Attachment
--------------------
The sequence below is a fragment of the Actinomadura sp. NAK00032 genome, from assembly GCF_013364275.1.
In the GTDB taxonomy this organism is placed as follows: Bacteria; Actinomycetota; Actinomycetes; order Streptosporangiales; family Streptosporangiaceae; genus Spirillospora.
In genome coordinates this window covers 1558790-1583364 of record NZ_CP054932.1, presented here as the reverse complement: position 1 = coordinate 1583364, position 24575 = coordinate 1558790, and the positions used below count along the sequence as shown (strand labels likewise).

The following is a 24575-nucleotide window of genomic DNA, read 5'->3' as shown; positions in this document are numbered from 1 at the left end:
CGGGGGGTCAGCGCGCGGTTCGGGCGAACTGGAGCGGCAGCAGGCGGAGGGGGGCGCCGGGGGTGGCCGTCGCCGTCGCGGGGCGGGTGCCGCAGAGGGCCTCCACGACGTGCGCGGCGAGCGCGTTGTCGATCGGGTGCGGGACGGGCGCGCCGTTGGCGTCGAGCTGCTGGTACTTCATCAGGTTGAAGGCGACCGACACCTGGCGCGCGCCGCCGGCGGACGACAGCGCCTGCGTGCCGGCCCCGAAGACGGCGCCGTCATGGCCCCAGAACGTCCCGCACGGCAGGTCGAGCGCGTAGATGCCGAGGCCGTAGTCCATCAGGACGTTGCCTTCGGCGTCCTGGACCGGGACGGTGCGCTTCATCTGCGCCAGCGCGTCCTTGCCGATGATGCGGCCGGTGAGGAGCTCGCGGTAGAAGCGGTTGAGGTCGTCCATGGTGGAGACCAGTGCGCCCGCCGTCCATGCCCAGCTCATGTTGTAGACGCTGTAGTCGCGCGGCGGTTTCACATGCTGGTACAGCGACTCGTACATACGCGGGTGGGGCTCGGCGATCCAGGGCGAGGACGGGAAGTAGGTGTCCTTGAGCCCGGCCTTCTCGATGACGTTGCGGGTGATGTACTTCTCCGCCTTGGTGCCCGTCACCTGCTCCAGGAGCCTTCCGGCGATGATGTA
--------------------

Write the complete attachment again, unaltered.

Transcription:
The sequence below is a fragment of the Actinomadura sp. NAK00032 genome, from assembly GCF_013364275.1.
In the GTDB taxonomy this organism is placed as follows: Bacteria; Actinomycetota; Actinomycetes; order Streptosporangiales; family Streptosporangiaceae; genus Spirillospora.
In genome coordinates this window covers 1558790-1583364 of record NZ_CP054932.1, presented here as the reverse complement: position 1 = coordinate 1583364, position 24575 = coordinate 1558790, and the positions used below count along the sequence as shown (strand labels likewise).

The following is a 24575-nucleotide window of genomic DNA, read 5'->3' as shown; positions in this document are numbered from 1 at the left end:
CGGGGGGTCAGCGCGCGGTTCGGGCGAACTGGAGCGGCAGCAGGCGGAGGGGGGCGCCGGGGGTGGCCGTCGCCGTCGCGGGGCGGGTGCCGCAGAGGGCCTCCACGACGTGCGCGGCGAGCGCGTTGTCGATCGGGTGCGGGACGGGCGCGCCGTTGGCGTCGAGCTGCTGGTACTTCATCAGGTTGAAGGCGACCGACACCTGGCGCGCGCCGCCGGCGGACGACAGCGCCTGCGTGCCGGCCCCGAAGACGGCGCCGTCATGGCCCCAGAACGTCCCGCACGGCAGGTCGAGCGCGTAGATGCCGAGGCCGTAGTCCATCAGGACGTTGCCTTCGGCGTCCTGGACCGGGACGGTGCGCTTCATCTGCGCCAGCGCGTCCTTGCCGATGATGCGGCCGGTGAGGAGCTCGCGGTAGAAGCGGTTGAGGTCGTCCATGGTGGAGACCAGTGCGCCCGCCGTCCATGCCCAGCTCATGTTGTAGACGCTGTAGTCGCGCGGCGGTTTCACATGCTGGTACAGCGACTCGTACATACGCGGGTGGGGCTCGGCGATCCAGGGCGAGGACGGGAAGTAGGTGTCCTTGAGCCCGGCCTTCTCGATGACGTTGCGGGTGATGTACTTCTCCGCCTTGGTGCCCGTCACCTGCTCCAGGAGCCTTCCGGCGATGATGTA